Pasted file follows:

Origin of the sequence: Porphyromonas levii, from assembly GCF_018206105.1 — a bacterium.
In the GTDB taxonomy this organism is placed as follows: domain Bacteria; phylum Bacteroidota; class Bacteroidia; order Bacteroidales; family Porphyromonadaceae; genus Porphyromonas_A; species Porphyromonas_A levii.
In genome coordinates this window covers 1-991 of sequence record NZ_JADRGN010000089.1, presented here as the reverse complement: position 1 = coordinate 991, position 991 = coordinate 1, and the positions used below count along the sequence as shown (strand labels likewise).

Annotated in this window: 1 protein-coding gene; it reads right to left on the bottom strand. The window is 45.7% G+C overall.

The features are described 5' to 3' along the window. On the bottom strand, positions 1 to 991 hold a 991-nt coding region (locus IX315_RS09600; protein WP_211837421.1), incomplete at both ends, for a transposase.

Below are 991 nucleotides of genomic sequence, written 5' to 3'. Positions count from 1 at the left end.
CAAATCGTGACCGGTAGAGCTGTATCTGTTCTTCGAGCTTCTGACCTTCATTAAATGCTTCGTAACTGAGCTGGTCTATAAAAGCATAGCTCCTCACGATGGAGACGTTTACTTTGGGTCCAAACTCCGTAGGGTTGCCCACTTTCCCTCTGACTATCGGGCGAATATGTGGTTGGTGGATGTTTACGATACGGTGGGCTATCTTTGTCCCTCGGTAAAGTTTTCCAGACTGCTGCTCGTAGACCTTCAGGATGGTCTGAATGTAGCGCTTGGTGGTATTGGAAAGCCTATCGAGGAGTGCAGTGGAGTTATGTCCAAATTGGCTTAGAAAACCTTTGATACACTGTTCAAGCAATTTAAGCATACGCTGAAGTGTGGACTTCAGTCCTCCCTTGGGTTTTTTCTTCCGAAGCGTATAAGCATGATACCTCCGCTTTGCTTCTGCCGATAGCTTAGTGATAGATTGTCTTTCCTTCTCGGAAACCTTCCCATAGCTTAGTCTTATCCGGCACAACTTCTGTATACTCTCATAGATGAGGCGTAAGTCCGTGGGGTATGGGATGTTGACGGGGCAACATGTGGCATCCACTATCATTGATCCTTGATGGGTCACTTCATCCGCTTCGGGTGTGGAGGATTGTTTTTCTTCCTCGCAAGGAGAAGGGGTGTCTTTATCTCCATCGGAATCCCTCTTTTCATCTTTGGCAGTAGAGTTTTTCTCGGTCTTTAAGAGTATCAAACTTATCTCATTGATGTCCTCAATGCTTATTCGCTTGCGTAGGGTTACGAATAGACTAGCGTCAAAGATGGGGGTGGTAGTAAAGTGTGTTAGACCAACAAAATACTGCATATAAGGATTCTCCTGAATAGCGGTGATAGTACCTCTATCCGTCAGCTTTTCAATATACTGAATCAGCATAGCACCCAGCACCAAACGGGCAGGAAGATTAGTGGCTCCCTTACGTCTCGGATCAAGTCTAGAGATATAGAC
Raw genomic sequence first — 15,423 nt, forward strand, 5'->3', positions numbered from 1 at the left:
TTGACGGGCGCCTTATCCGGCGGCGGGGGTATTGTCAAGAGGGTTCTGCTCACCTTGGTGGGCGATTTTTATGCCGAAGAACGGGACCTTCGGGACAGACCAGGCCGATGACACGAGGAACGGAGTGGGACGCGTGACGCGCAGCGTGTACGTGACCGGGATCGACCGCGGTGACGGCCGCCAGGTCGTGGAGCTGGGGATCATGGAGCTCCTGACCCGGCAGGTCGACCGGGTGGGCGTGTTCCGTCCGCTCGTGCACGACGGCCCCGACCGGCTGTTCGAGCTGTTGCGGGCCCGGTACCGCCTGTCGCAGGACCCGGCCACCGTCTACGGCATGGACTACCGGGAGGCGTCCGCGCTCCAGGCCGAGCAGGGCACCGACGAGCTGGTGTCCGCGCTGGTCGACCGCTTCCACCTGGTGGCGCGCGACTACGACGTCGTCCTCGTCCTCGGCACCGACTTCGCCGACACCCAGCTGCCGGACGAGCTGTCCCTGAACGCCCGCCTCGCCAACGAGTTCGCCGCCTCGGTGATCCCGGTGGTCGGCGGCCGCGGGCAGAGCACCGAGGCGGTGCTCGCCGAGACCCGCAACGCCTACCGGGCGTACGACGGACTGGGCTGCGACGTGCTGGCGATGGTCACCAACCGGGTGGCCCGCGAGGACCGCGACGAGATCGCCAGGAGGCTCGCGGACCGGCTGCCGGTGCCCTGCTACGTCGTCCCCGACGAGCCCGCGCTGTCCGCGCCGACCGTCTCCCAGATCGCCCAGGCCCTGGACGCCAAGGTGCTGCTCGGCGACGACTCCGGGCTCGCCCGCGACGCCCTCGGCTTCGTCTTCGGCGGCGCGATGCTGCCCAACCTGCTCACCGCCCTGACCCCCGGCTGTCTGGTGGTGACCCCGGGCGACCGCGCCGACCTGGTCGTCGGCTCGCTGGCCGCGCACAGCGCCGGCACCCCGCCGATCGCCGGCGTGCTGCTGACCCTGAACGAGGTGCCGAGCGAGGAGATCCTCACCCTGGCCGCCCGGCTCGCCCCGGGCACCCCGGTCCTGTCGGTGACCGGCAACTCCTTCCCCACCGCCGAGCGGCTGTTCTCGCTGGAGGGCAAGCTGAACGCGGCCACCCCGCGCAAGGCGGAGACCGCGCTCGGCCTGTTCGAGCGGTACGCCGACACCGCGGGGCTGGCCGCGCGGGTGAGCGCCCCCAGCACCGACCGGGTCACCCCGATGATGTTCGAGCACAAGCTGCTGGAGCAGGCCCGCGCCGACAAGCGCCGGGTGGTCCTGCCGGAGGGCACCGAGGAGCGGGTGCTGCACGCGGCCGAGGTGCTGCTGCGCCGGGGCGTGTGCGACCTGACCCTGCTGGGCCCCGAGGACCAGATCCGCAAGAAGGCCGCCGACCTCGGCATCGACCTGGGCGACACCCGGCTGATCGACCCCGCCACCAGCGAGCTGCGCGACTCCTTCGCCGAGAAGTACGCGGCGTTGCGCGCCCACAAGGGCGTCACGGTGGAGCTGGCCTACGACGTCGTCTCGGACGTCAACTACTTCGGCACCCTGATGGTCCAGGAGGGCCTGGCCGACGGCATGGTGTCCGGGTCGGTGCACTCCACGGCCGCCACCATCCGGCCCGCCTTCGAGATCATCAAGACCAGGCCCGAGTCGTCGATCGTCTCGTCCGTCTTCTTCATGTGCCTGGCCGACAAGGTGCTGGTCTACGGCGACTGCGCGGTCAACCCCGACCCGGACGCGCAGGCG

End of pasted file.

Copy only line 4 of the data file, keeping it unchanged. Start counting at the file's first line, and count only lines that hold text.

Annotated in this window: 1 protein-coding gene; it reads right to left on the bottom strand. The window is 45.7% G+C overall.